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26 ene 22 • Roberto González / Edición: Daniela Gamboa
Four Tips for SEO with Google (Part 2/2)

Four Tips for SEO with Google (Part 2/2)

In the previous article we went over two of the top four tips for using SEO with Google. The importance of using metadata, alt image descriptions,  and the advantages and disadvantages of using general keywords or "long tail" keywords were discussed.

Below we will list two more aspects that are essential to position your page in Google search engines:

  1. Avoid duplicate content and use canonical urls.

When there is a page on our website that can be accessed with different names, such as: and, Google will probably begin to consider these pages as duplicates and that is not good at all. A duplicate page in the worst case will not even be able to be indexed in Google.  (Seriously, Google hates repeated content.)

The way to fix this is by using the attributes for canonical URLs and explicitly declaring to Google what we want the "real" page to be that it should index. This can be achieved through a system or directly from HTML.

In the case of sites that are multi-language something similar happens, but in these cases it is not completely necessary to declare a canonical page since we  want  the versions in each language to be indexed equally and not give priority to a particular version. This is achieved by using the alternate tags  and specifying to Google which are the languages that this page supports and what is the URL to access each one. Again Google offers a manual to do this with HTML or from the sitemap, as it sees fit.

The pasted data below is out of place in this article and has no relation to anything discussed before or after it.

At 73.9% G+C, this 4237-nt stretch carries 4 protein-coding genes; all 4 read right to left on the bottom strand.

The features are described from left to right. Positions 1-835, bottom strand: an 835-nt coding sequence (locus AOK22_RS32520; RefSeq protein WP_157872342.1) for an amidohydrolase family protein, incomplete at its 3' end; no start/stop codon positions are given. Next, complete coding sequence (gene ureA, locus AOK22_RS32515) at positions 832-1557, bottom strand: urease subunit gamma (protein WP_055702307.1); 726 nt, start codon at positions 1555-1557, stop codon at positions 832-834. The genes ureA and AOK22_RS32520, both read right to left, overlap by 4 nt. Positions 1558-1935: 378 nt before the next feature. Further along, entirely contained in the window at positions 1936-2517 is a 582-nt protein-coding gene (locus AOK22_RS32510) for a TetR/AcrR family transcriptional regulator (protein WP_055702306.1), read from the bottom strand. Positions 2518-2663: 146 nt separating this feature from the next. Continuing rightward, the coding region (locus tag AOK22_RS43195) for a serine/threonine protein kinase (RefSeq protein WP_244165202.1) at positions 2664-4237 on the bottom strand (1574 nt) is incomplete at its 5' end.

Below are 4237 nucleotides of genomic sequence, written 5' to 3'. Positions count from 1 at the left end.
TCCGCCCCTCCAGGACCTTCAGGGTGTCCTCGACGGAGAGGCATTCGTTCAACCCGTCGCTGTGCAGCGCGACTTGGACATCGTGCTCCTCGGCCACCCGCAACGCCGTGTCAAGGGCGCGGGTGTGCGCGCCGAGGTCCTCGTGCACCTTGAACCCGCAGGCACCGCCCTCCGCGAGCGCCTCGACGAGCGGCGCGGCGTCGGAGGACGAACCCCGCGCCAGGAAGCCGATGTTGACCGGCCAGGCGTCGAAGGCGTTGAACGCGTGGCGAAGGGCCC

1. Consider using structured data

Structured data is a powerful tool that serves Google to display smarter results and serves us so that our information is deployed to search engine users in a format easier to digest.

For example, with structured data, we can make a page that talks about a recipe explicitly detail the steps to follow, so that when someone Searches Google that recipe, they can get the breakdown of the steps to follow, without having to enter the website. Another example would be a job offer site: by using this technology, the search engine could display cards with job offers, as if it were a catalog.

There is structured data for many types of content: articles, videos, news, recipes, software applications, local businesses, among others. Each type requires different information, so it is necessary to first decide on what kind of data our page will speak.  Here you can see how to implement them.

Many websites have not yet adopted this technology and some types of data are still in a beta state. This represents an opportunity that should be taken full advantage of, but it should always be kept in mind that it should only be used in cases where it does apply. If the information on any page does not fall into the categories listed in Google's data types, it is not recommended to try to abuse this tool by filling it with false information.

And now, what's next?

You have already implemented some or all of the suggestions that we list here and it is sure that you will see the changes reflected in your ranking little by little, once the new information spreads. But it doesn't end there. In web development it is necessary to monitor the efficiency of our decisions and evaluate these results to make new and better decisions.

We hope that this article will be useful to help you raise the ranking of your web pages. Reducing the bounce rate, increasing the user's time on the website, optimizing the site for mobile, adding new and relevant content for the user are other concepts and techniques that you will need to master to climb to the top of that coveted results page.


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